> rest of the stuff gives me a headache. Post 20th century physics on the
> other hand is intensely interesting.

Ah ah! so the true turn of the Millenium came in or before 1998. I'm
glad we can lay that controversy to rest! ;o)

Michal

### Ron Rood

Nov 11, 1998, 3:00:00 AM11/11/98
to

> I wanted to study physics until I met this four-letter word named "lab"

What is this four-letter word named "lab"?

Ron

### Mike McCarty

Nov 11, 1998, 3:00:00 AM11/11/98
to
In article <3649482A...@th.vu.nl>,
Ron Rood <"P.T.M. Rood"@th.vu.nl> wrote:
)
)
)
)> I wanted to study physics until I met this four-letter word named "lab"
)
)What is this four-letter word named "lab"?

It is "lab". Actually, he left off a layer of quotes. He should have
written

I wanted to study physics until I met this four-letter word

named "'lab'".

Mike

### Michael Wodzak

Nov 11, 1998, 3:00:00 AM11/11/98
to
Mike McCarty wrote:
>
> It is "lab". Actually, he left off a layer of quotes. He should have
> written
>
> I wanted to study physics until I met this four-letter word
> named "'lab'".

Isn't it a six letter word??? ;o)

### Ronald Bruck

Nov 11, 1998, 3:00:00 AM11/11/98
to
In
Mike McCarty <jmcc...@sun1307.spd.dsccc.com> wrote:
:In article <3649482A...@th.vu.nl>,

:Ron Rood <"P.T.M. Rood"@th.vu.nl> wrote:
:)
:)
:)
:)> I wanted to study physics until I met this four-letter word named "lab"
:)
:)What is this four-letter word named "lab"?
:
:It is "lab". Actually, he left off a layer of quotes. He should have

:written
:
: I wanted to study physics until I met this four-letter word
: named "'lab'".

I wasn't sure whether this question wasn't a subtle joke, a la Alice,
talking to the White Rabbit? not sure which, distinguishing between a
thing, a thing's NAME, and what the thing is CALLED.

So the four-letter word could be NAMED "lab" yet be some other word ;-)

More likely, I think it was in the genre of the old saw, "There are three
kinds of mathematicians; those that can count, and those that can't." A
joke.

--Ron Bruck

### Bill Taylor

Nov 12, 1998, 3:00:00 AM11/12/98
to
|> > I wanted to study physics until I met this four-letter word named "lab"
|>
|> What is this four-letter word named "lab"?

Thank you Lewis.

I think he meant that it is called "lab".

But we still don't know what its name is called!

Anyway, he's right, physics labs are a ####!

-------------------------------------------------------------------------------
Bill Taylor W.Ta...@math.canterbury.ac.nz
-------------------------------------------------------------------------------
We should all try to avoid the "c" word and the "f" word. (chaos & fractals)
-------------------------------------------------------------------------------

### bo...@rsa.com

Nov 12, 1998, 3:00:00 AM11/12/98
to
In article <72dtrb\$r2e\$1...@math.usc.edu>,

Nope. Your response seems to indicate you missed the joke.

"four letter word" = "dirty word"

The jokes says that "lab" is a dirty word.

-----------== Posted via Deja News, The Discussion Network ==----------

### Mike McCarty

Nov 12, 1998, 3:00:00 AM11/12/98
to
In article <72dtrb\$r2e\$1...@math.usc.edu>,
Ronald Bruck <br...@math.usc.edu> wrote:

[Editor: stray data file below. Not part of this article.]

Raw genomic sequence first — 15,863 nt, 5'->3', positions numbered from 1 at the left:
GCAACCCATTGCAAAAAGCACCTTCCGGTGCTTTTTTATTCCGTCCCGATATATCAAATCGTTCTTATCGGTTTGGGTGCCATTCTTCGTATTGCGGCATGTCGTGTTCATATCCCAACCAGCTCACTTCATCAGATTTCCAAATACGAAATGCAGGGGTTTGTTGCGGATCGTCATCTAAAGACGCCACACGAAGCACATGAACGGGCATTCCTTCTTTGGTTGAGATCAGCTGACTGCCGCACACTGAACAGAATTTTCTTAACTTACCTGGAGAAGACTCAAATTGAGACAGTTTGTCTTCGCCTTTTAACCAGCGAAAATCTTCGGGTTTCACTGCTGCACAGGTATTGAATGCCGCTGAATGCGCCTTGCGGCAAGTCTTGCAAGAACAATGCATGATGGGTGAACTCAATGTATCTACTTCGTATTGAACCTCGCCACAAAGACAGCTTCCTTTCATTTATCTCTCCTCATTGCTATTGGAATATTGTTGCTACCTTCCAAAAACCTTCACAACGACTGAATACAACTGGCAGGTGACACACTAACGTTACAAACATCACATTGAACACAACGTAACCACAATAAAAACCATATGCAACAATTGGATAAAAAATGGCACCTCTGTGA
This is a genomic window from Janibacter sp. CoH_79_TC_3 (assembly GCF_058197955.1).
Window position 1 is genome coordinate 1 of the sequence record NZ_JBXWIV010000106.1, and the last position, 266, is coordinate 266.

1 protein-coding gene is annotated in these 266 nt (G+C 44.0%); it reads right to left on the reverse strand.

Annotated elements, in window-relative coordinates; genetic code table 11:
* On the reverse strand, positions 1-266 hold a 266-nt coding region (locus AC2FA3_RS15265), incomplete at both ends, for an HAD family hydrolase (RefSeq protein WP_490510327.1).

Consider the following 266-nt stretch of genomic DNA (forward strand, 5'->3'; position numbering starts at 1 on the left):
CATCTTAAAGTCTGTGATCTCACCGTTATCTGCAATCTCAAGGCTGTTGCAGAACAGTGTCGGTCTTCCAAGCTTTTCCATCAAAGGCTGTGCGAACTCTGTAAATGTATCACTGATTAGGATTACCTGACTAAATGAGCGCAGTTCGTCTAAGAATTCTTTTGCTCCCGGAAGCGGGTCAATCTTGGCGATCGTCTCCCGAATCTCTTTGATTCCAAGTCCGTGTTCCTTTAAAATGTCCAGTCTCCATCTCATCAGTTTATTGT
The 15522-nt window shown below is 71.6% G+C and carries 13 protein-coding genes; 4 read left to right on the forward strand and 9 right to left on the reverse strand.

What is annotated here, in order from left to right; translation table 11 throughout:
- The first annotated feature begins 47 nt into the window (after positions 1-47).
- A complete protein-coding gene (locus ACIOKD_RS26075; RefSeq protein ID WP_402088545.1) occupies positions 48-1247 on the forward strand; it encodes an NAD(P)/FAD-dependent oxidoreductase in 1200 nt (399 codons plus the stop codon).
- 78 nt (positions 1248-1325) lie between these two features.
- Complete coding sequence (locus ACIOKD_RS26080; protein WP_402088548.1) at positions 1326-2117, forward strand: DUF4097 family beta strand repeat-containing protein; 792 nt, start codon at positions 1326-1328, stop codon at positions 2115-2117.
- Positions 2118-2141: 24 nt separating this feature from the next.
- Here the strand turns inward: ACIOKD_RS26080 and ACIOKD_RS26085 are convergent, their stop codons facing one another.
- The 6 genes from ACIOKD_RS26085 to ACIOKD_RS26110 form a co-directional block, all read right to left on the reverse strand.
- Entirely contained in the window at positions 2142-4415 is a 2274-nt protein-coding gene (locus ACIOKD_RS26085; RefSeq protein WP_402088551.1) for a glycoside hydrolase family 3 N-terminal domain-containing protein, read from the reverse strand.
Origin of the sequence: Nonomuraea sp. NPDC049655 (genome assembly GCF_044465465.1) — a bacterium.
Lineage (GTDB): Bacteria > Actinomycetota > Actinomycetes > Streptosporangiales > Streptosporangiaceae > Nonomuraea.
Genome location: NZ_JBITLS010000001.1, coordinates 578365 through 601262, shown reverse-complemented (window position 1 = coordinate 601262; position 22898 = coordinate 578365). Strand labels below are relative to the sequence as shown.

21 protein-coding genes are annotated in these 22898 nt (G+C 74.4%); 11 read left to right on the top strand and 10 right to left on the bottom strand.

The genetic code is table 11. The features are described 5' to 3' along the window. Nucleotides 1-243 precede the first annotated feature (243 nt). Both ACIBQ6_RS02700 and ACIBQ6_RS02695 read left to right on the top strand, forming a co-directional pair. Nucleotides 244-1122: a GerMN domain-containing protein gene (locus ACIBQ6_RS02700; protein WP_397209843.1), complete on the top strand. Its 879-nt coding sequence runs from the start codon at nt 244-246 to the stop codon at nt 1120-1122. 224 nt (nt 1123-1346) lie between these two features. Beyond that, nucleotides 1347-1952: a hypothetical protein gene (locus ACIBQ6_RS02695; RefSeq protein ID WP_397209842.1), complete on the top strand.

)In
)Mike McCarty <jmcc...@sun1307.spd.dsccc.com> wrote:
):In article <3649482A...@th.vu.nl>,

):Ron Rood <"P.T.M. Rood"@th.vu.nl> wrote:
):)
):)

):)
):)> I wanted to study physics until I met this four-letter word named "lab"
):)
):)What is this four-letter word named "lab"?
):
):It is "lab". Actually, he left off a layer of quotes. He should have
):written

):
): I wanted to study physics until I met this four-letter word
): named "'lab'".
)
)I wasn't sure whether this question wasn't a subtle joke, a la Alice,
)talking to the White Rabbit? not sure which, distinguishing between a
)thing, a thing's NAME, and what the thing is CALLED.
)
)So the four-letter word could be NAMED "lab" yet be some other word ;-)

Um, that's possible, in which case he didn't need the second layer of
inverted commas.

)More likely, I think it was in the genre of the old saw, "There are three
)kinds of mathematicians; those that can count, and those that can't." A
)joke.

That's the way I took it, in which case he missed a layer of quotation.
IOW, he needed to put the name in quotes. The name is then "lab", and to
put the name itself in for reference, another layer is needed "'lab'".

### Mike McCarty

Nov 12, 1998, 3:00:00 AM11/12/98
to
In article <72evqj\$14k\$1...@nnrp1.dejanews.com>, <bo...@rsa.com> wrote:
)In article <72dtrb\$r2e\$1...@math.usc.edu>,
) br...@math.usc.edu (Ronald Bruck) wrote:
)> In

)> Mike McCarty <jmcc...@sun1307.spd.dsccc.com> wrote:
)> :In article <3649482A...@th.vu.nl>,
)> :Ron Rood <"P.T.M. Rood"@th.vu.nl> wrote:
)> :)
)> :)
)> :)
)> :)> I wanted to study physics until I met this four-letter word named "lab"
)> :)
)> :)What is this four-letter word named "lab"?
)> :
)> :It is "lab". Actually, he left off a layer of quotes. He should have
)> :written
)> :
)> : I wanted to study physics until I met this four-letter word
)> : named "'lab'".
)>
)> I wasn't sure whether this question wasn't a subtle joke, a la Alice,
)> talking to the White Rabbit? not sure which, distinguishing between a
)> thing, a thing's NAME, and what the thing is CALLED.
)>
)> So the four-letter word could be NAMED "lab" yet be some other word ;-)
)>
)> More likely, I think it was in the genre of the old saw, "There are three
)> kinds of mathematicians; those that can count, and those that can't." A
)> joke.
)
)
)Nope. Your response seems to indicate you missed the joke.
)
)"four letter word" = "dirty word"
)
)The jokes says that "lab" is a dirty word.

That is the way I took it, and that is why he needed another layer of quotes.